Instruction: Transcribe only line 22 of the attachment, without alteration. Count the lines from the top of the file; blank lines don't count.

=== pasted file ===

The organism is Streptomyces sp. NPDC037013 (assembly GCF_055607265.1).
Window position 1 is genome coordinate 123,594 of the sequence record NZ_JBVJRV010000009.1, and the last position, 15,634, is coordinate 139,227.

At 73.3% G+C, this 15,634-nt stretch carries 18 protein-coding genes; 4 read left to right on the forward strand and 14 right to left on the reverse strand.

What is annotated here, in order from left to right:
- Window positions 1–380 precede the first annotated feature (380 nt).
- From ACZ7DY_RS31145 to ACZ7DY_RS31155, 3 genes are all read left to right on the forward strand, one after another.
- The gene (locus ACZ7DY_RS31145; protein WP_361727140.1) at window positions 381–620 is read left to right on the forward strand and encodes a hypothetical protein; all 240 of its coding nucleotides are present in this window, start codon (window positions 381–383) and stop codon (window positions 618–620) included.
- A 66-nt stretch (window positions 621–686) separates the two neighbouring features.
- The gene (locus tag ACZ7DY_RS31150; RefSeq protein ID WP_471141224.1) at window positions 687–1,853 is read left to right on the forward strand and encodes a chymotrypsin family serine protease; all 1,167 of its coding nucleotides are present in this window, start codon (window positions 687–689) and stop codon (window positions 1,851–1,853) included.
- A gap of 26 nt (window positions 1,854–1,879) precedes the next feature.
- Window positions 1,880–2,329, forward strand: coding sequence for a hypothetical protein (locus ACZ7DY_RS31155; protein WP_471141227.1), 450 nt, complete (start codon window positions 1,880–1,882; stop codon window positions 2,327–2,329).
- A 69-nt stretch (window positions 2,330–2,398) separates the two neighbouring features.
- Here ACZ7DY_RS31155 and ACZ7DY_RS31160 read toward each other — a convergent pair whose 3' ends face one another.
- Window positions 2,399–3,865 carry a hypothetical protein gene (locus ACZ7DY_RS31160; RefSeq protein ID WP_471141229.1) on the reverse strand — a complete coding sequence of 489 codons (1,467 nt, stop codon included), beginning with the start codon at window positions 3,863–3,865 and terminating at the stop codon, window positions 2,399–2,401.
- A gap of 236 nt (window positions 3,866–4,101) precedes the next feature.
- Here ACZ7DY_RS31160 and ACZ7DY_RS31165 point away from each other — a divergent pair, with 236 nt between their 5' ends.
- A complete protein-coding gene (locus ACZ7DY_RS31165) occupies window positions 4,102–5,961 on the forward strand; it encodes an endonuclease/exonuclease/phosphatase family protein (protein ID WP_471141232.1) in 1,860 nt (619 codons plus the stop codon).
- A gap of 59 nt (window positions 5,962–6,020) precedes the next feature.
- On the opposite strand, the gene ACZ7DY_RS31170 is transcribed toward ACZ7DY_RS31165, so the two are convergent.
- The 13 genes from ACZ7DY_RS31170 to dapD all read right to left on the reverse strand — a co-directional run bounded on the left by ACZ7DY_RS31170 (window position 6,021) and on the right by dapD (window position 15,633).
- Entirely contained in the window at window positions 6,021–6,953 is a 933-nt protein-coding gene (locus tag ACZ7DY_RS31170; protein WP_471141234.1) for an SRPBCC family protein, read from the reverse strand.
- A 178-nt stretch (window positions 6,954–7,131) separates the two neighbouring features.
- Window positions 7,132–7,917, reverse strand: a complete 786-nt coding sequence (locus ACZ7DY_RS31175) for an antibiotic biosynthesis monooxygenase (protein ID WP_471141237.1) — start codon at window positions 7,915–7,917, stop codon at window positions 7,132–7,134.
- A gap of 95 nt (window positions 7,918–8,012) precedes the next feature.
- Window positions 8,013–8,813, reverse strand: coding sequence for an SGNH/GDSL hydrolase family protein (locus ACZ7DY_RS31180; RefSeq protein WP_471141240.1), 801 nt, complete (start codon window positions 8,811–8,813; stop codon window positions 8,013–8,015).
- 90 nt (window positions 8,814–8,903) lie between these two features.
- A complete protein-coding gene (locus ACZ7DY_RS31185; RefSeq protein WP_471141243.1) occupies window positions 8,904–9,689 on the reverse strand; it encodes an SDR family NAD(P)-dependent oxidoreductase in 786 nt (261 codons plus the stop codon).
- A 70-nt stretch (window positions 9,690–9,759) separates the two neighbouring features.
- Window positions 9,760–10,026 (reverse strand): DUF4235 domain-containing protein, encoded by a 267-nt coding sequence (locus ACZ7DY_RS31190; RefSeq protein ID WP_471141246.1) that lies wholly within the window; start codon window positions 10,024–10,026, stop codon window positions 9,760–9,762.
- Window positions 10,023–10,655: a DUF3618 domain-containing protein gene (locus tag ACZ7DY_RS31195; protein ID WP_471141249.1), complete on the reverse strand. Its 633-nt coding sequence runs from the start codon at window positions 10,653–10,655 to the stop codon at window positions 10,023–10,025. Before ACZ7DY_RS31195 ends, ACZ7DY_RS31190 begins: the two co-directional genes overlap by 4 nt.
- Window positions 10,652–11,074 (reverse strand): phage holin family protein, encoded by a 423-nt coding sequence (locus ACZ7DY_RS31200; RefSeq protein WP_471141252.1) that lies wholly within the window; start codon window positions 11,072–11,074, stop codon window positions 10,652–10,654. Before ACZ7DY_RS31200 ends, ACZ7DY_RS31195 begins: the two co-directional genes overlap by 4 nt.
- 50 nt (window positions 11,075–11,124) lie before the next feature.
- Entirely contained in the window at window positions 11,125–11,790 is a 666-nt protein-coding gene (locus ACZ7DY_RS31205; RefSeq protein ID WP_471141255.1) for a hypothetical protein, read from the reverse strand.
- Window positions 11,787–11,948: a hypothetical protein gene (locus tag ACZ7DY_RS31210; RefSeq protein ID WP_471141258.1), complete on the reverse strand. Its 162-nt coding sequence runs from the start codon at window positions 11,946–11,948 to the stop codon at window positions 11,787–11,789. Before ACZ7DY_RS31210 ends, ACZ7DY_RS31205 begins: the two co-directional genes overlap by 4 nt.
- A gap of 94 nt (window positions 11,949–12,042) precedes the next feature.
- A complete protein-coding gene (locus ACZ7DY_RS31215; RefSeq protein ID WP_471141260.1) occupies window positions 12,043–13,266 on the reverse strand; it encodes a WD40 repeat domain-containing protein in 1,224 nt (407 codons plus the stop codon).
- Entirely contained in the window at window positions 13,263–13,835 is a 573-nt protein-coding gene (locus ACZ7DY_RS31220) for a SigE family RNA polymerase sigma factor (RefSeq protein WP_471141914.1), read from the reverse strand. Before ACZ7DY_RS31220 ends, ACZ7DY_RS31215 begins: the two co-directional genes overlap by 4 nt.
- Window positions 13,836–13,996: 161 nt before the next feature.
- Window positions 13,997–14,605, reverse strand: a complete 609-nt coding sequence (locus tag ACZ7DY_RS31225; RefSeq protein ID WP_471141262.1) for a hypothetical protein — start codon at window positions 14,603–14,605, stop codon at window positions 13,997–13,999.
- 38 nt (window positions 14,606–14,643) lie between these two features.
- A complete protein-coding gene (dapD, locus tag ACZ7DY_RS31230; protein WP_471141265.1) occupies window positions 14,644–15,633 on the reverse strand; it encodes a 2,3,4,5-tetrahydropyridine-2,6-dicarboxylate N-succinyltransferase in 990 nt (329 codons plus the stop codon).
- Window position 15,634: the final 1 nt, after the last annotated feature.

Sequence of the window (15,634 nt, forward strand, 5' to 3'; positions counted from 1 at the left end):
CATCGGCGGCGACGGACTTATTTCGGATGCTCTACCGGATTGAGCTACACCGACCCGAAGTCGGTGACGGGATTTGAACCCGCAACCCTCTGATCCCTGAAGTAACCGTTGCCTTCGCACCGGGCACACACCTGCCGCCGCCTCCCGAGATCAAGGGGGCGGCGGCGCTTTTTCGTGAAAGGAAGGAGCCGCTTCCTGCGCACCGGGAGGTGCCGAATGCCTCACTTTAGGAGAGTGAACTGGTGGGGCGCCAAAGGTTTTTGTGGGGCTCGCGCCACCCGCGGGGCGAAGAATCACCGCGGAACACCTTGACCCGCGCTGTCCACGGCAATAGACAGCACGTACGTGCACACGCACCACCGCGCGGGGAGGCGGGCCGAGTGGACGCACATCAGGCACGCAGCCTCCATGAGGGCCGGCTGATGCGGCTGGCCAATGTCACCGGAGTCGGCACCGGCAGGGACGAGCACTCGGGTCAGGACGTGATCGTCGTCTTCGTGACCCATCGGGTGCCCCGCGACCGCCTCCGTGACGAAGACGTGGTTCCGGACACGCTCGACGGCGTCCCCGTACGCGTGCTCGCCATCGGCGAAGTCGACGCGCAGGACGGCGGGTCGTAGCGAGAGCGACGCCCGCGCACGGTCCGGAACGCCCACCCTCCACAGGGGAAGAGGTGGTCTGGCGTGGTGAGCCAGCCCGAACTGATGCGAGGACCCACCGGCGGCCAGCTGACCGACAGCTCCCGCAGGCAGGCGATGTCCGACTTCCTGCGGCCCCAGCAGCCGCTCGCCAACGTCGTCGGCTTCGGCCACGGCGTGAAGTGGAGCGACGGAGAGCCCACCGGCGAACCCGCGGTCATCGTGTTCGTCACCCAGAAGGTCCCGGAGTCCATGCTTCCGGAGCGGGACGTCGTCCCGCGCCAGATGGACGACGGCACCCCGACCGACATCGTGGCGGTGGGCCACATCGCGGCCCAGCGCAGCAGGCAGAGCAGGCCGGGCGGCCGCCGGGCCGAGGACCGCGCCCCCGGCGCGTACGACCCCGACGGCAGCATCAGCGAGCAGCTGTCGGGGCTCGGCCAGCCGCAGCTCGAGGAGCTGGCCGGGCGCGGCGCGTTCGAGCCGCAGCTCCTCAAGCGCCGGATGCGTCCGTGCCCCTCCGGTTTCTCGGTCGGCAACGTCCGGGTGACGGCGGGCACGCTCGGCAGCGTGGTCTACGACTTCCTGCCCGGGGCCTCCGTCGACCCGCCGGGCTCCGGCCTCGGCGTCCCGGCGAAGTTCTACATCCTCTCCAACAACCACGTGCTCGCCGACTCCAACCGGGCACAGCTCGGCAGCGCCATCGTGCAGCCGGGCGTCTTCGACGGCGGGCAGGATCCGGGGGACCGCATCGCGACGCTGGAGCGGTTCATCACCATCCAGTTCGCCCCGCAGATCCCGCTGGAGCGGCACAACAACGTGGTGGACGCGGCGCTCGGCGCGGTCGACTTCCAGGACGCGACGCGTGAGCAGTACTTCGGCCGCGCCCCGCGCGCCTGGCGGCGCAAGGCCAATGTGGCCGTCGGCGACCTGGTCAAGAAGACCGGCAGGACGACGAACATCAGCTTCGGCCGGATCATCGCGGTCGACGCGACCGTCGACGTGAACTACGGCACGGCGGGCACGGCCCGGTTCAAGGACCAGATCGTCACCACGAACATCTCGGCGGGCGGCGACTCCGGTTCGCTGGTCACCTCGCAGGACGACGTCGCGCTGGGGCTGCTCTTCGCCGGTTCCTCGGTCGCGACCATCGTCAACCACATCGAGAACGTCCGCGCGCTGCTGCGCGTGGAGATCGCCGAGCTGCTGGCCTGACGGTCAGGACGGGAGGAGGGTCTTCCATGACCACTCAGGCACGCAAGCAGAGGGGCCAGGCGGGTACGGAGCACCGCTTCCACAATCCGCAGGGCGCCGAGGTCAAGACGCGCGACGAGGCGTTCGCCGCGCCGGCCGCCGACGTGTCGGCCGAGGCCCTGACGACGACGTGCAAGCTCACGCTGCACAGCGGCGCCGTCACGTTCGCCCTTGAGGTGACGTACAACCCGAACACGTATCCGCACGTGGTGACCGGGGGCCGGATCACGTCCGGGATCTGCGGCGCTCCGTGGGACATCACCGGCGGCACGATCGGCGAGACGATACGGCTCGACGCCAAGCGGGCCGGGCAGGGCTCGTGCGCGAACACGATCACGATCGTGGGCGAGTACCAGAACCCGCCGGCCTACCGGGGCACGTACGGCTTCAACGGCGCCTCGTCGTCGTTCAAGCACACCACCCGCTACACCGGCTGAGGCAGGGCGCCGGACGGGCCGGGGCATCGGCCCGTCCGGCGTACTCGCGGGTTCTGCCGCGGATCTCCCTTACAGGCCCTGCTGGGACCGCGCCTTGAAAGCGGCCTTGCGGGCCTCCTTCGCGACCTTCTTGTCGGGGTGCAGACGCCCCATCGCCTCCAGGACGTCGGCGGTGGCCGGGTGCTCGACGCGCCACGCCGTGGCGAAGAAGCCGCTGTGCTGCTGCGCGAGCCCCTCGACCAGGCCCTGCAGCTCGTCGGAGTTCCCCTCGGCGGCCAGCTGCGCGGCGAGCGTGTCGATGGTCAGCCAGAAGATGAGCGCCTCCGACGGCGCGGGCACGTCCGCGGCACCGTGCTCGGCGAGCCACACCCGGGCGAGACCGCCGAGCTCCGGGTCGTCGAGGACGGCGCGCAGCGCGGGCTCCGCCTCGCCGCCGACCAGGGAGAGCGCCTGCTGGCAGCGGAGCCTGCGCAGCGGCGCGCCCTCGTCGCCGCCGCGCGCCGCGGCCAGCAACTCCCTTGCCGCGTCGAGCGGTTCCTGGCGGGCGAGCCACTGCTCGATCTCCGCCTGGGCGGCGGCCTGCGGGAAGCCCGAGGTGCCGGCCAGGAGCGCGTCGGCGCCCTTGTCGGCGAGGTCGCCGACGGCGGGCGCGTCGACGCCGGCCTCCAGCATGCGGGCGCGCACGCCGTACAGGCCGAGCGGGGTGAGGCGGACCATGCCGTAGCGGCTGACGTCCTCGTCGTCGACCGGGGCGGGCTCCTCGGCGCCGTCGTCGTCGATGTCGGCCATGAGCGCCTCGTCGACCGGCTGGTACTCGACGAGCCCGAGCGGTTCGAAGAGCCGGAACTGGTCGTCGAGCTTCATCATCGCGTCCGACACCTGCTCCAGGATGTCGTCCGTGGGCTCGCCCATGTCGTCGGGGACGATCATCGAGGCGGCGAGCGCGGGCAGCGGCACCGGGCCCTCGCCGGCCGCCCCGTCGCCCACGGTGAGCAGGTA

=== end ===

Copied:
- A 178-nt stretch (window positions 6,954–7,131) separates the two neighbouring features.